Saudi Arabia has been quietly planning to build its own military empire and over the last week, it's announced how it plans to do so.
With Donald Trump and Vladimir Putin's help.
Despite increasing criticism over the United States' military sales to Saudi Arabia, the US State Department has paved the way for the potential purchase of controversial - and expensive - military equipment.
On Saturday, the US State Department announced the approval to sell Saudi Arabia 44 THAAD anti-missile defence systems, 360 interceptor missiles, 16 mobile fire-control and communication stations and seven THAAD radars at an estimated price tag of $US15 billion, according to a press release from the Pentagon's Defence Security Cooperation Agency.
The sale, supplied by Lockheed Martin and Raytheon - also includes 43 trucks, generators, electrical power units, communications equipment, tools, test and maintenance equipment and "personnel training and training equipment".
The department said the sale of the equipment to the Saudi people would help provide a balance to a relatively unstable environment in the Gulf and to help the US forces enlarge its allied grip on the region.
"THAAD's exo-atmospheric, hit-to-kill capability will add an upper-tier to Saudi Arabia's layered missile defence architecture."
Meanwhile, King Salman of Saudi Arabia has entered into a preliminary agreement to purchase Russia's S-400 surface-to-air missile defence system, he announced in Moscow last week.
The king has been visiting Russian President Vladimir Putin in talks over oil and Syria, Saudi's al Arabiya television reported. It is the first visit of a Saudi monarch to visit Mr Putin.
It is expected the sale will beef-up security in the nuclear-hungry Middle East.
The US sale has not yet "concluded", it confirmed. US Congress has 30 days to object.
The THAAD - Terminal High Altitude Area Defence - missile system is used to defend against incoming missile attacks and "is one of the most capable defensive missile batteries in the US arsenal and comes equipped with an advanced radar system", according to AFP.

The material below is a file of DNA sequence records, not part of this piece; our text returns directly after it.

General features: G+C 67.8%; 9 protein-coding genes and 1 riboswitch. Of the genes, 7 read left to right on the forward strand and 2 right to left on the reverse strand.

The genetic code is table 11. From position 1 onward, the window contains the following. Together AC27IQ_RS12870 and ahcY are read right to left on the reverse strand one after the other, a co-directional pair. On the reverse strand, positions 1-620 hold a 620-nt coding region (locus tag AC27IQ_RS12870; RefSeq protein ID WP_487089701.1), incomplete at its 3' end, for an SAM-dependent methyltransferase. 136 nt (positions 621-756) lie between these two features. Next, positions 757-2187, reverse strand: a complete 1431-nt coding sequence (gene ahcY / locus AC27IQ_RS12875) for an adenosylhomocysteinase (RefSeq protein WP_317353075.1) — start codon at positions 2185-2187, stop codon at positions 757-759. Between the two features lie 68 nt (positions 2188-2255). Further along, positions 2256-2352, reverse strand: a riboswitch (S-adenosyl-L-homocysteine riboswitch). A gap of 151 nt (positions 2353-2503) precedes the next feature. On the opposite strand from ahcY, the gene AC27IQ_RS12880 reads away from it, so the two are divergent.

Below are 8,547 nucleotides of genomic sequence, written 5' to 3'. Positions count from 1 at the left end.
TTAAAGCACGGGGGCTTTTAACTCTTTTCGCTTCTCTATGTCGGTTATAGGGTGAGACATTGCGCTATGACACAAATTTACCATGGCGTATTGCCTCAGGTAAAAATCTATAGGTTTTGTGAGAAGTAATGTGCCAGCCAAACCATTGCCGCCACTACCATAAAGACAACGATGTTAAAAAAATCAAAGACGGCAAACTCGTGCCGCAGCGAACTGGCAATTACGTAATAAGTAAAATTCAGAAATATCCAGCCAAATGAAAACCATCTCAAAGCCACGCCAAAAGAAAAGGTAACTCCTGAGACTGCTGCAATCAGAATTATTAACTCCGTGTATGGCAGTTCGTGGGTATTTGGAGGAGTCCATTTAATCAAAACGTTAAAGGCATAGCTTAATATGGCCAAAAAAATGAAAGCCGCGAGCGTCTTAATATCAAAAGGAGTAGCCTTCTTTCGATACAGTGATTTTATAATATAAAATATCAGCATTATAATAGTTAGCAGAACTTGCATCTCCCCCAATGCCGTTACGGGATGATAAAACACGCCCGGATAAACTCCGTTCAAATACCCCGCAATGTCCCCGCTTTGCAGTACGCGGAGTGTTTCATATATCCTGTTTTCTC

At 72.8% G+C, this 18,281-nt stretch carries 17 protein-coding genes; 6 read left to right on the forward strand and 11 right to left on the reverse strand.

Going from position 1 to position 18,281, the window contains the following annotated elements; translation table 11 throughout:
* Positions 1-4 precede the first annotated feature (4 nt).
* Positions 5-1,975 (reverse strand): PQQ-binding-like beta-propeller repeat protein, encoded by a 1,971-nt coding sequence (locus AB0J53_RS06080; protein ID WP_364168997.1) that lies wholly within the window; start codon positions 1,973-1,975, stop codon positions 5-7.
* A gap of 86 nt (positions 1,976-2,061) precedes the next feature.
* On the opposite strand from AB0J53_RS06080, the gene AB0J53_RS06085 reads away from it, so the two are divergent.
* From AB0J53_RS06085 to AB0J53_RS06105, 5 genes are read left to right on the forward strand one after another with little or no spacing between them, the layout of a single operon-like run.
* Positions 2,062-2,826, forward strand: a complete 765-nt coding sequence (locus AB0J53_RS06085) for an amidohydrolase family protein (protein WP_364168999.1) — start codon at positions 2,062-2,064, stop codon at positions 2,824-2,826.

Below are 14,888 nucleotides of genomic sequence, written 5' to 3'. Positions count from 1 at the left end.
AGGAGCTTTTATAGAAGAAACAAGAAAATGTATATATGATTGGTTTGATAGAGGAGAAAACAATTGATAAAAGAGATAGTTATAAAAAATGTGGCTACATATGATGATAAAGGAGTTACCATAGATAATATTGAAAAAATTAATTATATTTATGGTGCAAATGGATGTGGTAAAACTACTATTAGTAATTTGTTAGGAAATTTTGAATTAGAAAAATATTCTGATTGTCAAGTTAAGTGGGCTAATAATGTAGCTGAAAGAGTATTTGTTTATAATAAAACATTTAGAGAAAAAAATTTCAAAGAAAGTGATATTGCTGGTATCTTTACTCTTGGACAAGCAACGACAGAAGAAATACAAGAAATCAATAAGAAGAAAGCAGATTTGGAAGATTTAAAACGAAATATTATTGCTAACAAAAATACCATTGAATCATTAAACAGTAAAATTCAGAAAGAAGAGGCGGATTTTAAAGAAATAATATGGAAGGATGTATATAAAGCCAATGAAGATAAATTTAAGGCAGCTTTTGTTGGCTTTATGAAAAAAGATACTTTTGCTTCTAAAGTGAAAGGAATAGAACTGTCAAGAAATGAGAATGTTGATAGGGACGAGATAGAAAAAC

"This sale furthers US national security and foreign policy interests, and supports the long-term security of Saudi Arabia and the Gulf region in the face of Iranian and other regional threats," the State Department said in a statement.
Despite increasing coverage over Saudi Arabia's involvement in the September 11, 2001 attacks, the two countries share an interest over Iran's ballistic missile program in the Middle East.
"This proposed sale will support the foreign policy and national security objectives of the United States by improving the security of a friendly country," the statement read.
"This potential sale will substantially increase Saudi Arabia's capability to defend itself against the growing ballistic missile threat in the region."
US President Donald Trump is expected to announce new US responses to Iran's missile tests - which Iran sees as an essential defence - support for "terrorism" and cyber operations as part of his new Iran strategy, the White House said on Friday.
The US has already deployed THAAD to South Korea in defence of North Korea's short-range missiles, which has angered China for interfering. Saudi Arabia's neighbours, Qatar and the United Arab Emirates, have also been supplied THAAD systems.
The US deal is believed to be part of a $110 billion arms package promised by President Trump to the Saudi kingdom during a visit in May.